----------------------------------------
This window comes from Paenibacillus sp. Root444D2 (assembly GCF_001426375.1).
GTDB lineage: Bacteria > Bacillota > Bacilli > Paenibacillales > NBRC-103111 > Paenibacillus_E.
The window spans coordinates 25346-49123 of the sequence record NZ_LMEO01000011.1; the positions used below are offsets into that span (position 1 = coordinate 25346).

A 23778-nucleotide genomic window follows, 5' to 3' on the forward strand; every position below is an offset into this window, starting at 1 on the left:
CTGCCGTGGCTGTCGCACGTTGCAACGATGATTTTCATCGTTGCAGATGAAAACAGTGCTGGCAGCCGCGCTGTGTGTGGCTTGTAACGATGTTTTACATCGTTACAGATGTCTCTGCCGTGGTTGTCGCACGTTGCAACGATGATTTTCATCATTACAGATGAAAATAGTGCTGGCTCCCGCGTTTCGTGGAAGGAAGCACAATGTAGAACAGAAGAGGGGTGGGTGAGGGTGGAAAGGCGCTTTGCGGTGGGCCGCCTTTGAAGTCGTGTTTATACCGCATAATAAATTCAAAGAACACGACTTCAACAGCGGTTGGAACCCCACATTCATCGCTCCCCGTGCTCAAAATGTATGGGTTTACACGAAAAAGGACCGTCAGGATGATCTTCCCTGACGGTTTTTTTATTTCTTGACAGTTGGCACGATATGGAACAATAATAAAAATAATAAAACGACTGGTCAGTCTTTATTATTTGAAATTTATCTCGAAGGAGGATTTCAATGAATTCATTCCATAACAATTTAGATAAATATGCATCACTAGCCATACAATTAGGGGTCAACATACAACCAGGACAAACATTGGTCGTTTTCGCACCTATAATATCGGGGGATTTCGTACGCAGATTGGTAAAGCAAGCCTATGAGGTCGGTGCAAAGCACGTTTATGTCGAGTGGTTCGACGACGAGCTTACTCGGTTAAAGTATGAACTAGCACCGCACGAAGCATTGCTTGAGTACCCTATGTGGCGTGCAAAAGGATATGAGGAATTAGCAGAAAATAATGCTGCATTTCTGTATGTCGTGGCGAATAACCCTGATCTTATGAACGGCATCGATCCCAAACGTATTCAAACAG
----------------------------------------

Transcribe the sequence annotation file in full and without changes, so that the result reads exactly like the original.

This window comes from Paenibacillus sp. Root444D2 (assembly GCF_001426375.1).
GTDB lineage: Bacteria > Bacillota > Bacilli > Paenibacillales > NBRC-103111 > Paenibacillus_E.
The window spans coordinates 25346-49123 of the sequence record NZ_LMEO01000011.1; the positions used below are offsets into that span (position 1 = coordinate 25346).

A 23778-nucleotide genomic window follows, 5' to 3' on the forward strand; every position below is an offset into this window, starting at 1 on the left:
CTGCCGTGGCTGTCGCACGTTGCAACGATGATTTTCATCGTTGCAGATGAAAACAGTGCTGGCAGCCGCGCTGTGTGTGGCTTGTAACGATGTTTTACATCGTTACAGATGTCTCTGCCGTGGTTGTCGCACGTTGCAACGATGATTTTCATCATTACAGATGAAAATAGTGCTGGCTCCCGCGTTTCGTGGAAGGAAGCACAATGTAGAACAGAAGAGGGGTGGGTGAGGGTGGAAAGGCGCTTTGCGGTGGGCCGCCTTTGAAGTCGTGTTTATACCGCATAATAAATTCAAAGAACACGACTTCAACAGCGGTTGGAACCCCACATTCATCGCTCCCCGTGCTCAAAATGTATGGGTTTACACGAAAAAGGACCGTCAGGATGATCTTCCCTGACGGTTTTTTTATTTCTTGACAGTTGGCACGATATGGAACAATAATAAAAATAATAAAACGACTGGTCAGTCTTTATTATTTGAAATTTATCTCGAAGGAGGATTTCAATGAATTCATTCCATAACAATTTAGATAAATATGCATCACTAGCCATACAATTAGGGGTCAACATACAACCAGGACAAACATTGGTCGTTTTCGCACCTATAATATCGGGGGATTTCGTACGCAGATTGGTAAAGCAAGCCTATGAGGTCGGTGCAAAGCACGTTTATGTCGAGTGGTTCGACGACGAGCTTACTCGGTTAAAGTATGAACTAGCACCGCACGAAGCATTGCTTGAGTACCCTATGTGGCGTGCAAAAGGATATGAGGAATTAGCAGAAAATAATGCTGCATTTCTGTATGTCGTGGCGAATAACCCTGATCTTATGAACGGCATCGATCCCAAACGTATTCAAACAG